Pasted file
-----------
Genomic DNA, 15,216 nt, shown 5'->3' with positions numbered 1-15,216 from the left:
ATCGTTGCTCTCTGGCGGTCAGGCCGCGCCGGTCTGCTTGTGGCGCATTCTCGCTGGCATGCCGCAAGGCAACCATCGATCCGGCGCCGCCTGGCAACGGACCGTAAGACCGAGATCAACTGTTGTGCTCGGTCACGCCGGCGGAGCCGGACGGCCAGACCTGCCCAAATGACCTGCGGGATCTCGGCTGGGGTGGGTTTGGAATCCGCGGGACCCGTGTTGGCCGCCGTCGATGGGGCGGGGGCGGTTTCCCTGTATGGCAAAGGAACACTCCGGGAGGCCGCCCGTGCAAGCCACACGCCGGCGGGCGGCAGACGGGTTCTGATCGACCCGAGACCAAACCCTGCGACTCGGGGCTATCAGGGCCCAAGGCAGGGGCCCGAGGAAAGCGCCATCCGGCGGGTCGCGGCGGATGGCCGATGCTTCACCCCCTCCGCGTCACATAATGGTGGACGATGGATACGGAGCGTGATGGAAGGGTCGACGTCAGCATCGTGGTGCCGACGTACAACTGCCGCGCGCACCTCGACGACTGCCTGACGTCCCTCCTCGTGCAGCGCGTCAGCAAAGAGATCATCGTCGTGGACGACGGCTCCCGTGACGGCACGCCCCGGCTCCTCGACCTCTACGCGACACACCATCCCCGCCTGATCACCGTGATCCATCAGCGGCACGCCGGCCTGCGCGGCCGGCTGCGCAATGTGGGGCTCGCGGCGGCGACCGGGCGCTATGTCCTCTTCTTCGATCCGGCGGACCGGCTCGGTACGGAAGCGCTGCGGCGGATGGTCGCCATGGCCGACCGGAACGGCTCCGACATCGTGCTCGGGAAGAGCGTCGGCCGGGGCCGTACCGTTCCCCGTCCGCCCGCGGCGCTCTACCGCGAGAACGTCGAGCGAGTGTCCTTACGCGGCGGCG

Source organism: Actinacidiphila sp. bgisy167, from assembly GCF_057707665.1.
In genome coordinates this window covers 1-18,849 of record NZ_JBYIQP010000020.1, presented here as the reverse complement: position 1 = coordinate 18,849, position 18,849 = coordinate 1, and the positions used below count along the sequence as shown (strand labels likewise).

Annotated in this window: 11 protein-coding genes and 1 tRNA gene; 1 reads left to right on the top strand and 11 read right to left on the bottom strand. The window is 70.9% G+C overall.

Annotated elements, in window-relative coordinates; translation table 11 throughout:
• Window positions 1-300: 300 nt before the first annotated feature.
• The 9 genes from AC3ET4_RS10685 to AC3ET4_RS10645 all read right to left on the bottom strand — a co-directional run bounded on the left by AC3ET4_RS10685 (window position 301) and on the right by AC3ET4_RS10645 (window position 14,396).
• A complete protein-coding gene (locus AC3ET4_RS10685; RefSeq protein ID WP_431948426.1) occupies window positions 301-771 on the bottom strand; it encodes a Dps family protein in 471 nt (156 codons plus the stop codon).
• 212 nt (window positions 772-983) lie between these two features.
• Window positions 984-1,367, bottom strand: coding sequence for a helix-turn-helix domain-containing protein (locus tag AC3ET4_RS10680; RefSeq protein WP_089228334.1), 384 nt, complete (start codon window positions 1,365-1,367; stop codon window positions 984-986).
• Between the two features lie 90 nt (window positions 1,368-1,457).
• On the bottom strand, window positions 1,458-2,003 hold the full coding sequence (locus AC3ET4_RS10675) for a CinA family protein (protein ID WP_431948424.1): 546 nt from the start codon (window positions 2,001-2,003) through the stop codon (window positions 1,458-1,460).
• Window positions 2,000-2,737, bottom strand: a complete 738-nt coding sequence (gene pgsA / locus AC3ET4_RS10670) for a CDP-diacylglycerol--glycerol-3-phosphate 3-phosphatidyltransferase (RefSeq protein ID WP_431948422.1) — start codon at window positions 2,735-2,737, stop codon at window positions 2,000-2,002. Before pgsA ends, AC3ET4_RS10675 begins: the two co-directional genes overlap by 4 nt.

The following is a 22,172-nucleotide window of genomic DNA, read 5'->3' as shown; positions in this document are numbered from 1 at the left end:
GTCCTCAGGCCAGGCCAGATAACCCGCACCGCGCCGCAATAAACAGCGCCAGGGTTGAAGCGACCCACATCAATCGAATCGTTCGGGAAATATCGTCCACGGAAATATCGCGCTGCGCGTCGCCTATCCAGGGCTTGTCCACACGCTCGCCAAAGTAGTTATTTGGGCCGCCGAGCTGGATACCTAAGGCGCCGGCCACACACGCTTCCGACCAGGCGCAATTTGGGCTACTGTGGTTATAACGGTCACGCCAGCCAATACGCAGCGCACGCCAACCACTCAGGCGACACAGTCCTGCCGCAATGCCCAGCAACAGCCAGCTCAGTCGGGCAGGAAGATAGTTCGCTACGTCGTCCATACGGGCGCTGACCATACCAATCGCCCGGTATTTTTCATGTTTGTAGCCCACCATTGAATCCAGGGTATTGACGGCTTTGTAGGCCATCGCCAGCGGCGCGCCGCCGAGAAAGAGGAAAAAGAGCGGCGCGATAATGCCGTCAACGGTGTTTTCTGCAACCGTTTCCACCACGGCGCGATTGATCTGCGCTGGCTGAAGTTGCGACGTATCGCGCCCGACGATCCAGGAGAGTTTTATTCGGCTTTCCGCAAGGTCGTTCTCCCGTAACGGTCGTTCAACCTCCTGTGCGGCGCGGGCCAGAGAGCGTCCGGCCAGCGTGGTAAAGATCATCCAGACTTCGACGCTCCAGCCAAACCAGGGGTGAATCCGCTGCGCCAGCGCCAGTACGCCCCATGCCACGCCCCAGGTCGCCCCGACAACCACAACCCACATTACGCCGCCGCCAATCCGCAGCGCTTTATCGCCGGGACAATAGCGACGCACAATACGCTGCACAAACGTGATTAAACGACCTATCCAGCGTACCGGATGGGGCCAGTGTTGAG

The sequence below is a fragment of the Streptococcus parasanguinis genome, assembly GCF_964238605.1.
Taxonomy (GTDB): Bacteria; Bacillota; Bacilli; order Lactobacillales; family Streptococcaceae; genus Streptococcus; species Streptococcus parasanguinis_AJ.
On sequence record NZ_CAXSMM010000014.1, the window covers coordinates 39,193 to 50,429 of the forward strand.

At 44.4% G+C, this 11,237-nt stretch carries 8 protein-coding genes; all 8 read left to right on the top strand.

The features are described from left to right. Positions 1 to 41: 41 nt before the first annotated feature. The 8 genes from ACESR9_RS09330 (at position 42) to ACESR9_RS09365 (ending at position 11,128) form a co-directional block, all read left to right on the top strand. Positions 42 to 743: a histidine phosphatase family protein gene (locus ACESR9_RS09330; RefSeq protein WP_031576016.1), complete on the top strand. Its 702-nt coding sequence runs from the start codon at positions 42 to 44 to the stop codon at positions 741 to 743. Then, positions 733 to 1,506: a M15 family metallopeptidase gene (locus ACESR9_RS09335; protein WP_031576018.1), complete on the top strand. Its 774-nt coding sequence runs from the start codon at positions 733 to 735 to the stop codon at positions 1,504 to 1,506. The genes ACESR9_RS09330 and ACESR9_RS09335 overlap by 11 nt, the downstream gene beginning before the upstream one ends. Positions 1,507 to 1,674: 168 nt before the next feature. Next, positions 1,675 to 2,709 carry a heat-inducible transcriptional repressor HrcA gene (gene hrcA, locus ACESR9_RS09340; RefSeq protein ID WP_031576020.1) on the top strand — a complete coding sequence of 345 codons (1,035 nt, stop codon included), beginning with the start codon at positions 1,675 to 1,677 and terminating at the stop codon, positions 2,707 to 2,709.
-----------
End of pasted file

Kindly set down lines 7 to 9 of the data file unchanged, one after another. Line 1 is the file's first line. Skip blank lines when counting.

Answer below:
• Window positions 1-300: 300 nt before the first annotated feature.
• The 9 genes from AC3ET4_RS10685 to AC3ET4_RS10645 all read right to left on the bottom strand — a co-directional run bounded on the left by AC3ET4_RS10685 (window position 301) and on the right by AC3ET4_RS10645 (window position 14,396).
• A complete protein-coding gene (locus AC3ET4_RS10685; RefSeq protein ID WP_431948426.1) occupies window positions 301-771 on the bottom strand; it encodes a Dps family protein in 471 nt (156 codons plus the stop codon).